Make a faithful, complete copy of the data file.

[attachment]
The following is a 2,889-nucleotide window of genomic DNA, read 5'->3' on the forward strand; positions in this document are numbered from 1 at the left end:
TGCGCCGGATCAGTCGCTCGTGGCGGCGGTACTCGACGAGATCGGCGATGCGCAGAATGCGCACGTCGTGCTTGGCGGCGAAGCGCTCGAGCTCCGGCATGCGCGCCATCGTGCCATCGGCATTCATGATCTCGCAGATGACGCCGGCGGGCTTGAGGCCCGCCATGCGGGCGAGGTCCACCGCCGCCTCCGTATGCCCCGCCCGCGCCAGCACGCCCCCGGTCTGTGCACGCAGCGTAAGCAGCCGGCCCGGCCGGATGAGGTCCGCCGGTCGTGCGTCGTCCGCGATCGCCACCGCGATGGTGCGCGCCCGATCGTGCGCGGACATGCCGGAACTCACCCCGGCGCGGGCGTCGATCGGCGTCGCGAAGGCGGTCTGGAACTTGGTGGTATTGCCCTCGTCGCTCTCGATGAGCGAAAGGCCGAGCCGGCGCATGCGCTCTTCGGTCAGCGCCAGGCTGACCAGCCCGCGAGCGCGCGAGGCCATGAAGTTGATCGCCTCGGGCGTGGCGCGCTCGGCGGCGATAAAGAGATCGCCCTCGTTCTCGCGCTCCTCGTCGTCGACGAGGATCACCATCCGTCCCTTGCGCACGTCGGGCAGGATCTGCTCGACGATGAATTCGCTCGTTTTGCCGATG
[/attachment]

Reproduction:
The following is a 2,889-nucleotide window of genomic DNA, read 5'->3' on the forward strand; positions in this document are numbered from 1 at the left end:
TGCGCCGGATCAGTCGCTCGTGGCGGCGGTACTCGACGAGATCGGCGATGCGCAGAATGCGCACGTCGTGCTTGGCGGCGAAGCGCTCGAGCTCCGGCATGCGCGCCATCGTGCCATCGGCATTCATGATCTCGCAGATGACGCCGGCGGGCTTGAGGCCCGCCATGCGGGCGAGGTCCACCGCCGCCTCCGTATGCCCCGCCCGCGCCAGCACGCCCCCGGTCTGTGCACGCAGCGTAAGCAGCCGGCCCGGCCGGATGAGGTCCGCCGGTCGTGCGTCGTCCGCGATCGCCACCGCGATGGTGCGCGCCCGATCGTGCGCGGACATGCCGGAACTCACCCCGGCGCGGGCGTCGATCGGCGTCGCGAAGGCGGTCTGGAACTTGGTGGTATTGCCCTCGTCGCTCTCGATGAGCGAAAGGCCGAGCCGGCGCATGCGCTCTTCGGTCAGCGCCAGGCTGACCAGCCCGCGAGCGCGCGAGGCCATGAAGTTGATCGCCTCGGGCGTGGCGCGCTCGGCGGCGATAAAGAGATCGCCCTCGTTCTCGCGCTCCTCGTCGTCGACGAGGATCACCATCCGTCCCTTGCGCACGTCGGGCAGGATCTGCTCGACGATGAATTCGCTCGTTTTGCCGATG